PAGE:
There are several types of peptones such as casein peptone, soy peptone, meat peptone, myocardial peptone, and gelatin peptone.  Peptones are selected according to the agar composition.  In NGKG agar, meat peptone (pepsin digestion of meat) is used.  Though meat peptone is poor in tryptophan, it is rich in sulfur amino acid, vitamins, and other growth factors.

 

Yeast extract

Yeast extract is not an essential nutritional element for general bacteria to grow.  It is usually used as a supplementary nutrition of peptone.  Adding extracts will make up for the loss of nutrients and promote bacterial growth.  Also, vitamins in extracts are rich in coenzymatic function (increasing enzymatic activity of bacteria).


Sodium chloride

Sodium chloride is mainly used to maintain uniform osmotic pressure between inside and outside of bacteria.  In cell division, rise in cytoplasmic volume and cell wall synthesis are important.  During the early stage of culture, the two factors sometimes become unbalanced and cell division progresses with incomplete cell wall synthesis.  Protoplast formed in this process easily lyses in hypotonic solution, which can be prevented by adding sodium chloride.


Glycine

Glycine is added in order to prevent the growth of B.subtilis, which is present in the natural environment with the greatest numbers among Bacillus.

  

Polymyxin B

Polymyxin B is an antibiotic with an antimicrobial effect on Gram negative bacilli.  It inhibits the growth of glucose fermenters such as intestinal bacteria and non-fermenters of glucose such asPseudomonas aeruginosa.  (Polymyxin B has no antimicrobial effect on Proteus and some types of serratia bacteria.)


Phenol red

Phenol red, a type of pH indicator, is a pigment whose color changes depending on pH.  It turns yellow with pH6.8 or below and red with pH8.4 or above.  Degradation of peptone produces ammonia, which alkalifies and red-discolors the medium.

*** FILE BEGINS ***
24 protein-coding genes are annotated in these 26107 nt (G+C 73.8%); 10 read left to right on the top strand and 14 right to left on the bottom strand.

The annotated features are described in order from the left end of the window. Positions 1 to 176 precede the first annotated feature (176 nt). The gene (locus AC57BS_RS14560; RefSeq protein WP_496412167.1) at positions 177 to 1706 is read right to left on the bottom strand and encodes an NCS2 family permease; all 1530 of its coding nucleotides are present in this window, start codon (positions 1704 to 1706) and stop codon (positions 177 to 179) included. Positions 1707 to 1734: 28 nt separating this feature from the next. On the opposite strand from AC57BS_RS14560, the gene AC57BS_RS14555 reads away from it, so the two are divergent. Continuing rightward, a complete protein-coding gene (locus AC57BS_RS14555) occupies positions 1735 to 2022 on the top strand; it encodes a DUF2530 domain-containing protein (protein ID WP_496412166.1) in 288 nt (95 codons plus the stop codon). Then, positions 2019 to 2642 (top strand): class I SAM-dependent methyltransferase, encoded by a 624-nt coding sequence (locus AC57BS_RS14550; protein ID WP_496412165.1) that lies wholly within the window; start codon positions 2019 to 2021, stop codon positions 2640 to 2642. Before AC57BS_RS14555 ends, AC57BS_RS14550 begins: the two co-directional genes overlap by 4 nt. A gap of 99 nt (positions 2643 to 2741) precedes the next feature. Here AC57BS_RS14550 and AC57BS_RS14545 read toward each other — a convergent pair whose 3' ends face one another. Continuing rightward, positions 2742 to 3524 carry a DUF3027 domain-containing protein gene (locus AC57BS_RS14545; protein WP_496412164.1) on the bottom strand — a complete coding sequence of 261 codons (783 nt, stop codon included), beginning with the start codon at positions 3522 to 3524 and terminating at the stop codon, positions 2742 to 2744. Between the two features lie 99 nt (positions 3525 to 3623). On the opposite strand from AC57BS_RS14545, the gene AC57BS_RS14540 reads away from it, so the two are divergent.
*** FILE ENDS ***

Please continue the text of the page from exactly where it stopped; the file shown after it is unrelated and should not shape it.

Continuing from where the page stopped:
Agar

Agar is used to solidify media.  Raw material of agar is seaweed such as Gelidiaceae and Gracilaria vermiculophylla.  The latter one is generally used to make agar for a culture medium (for its reasonable price).  A principal component of agar is agarose with linear sugar, which makes bacterial degradation difficult.  Agar can contain relatively high weight of water molecules and has a spongy structure.  It can maintain water and store nutrition in it.  For that reason, agar is suitable for a culture medium of bacteria.  The temperature at which agar medium begins to melt by heating is called “melting point”, and that melted agar medium begins to solidify is called “congealing point”.  The melting point of agar is 85-93 °C and the congealing point is 33-45 °C.  These figures vary according to the ingredients mixed into agar.  Quality of agar determines quality of the medium.  Fine agar has superior transparency, jelly strength, viscosity, and water retentivity.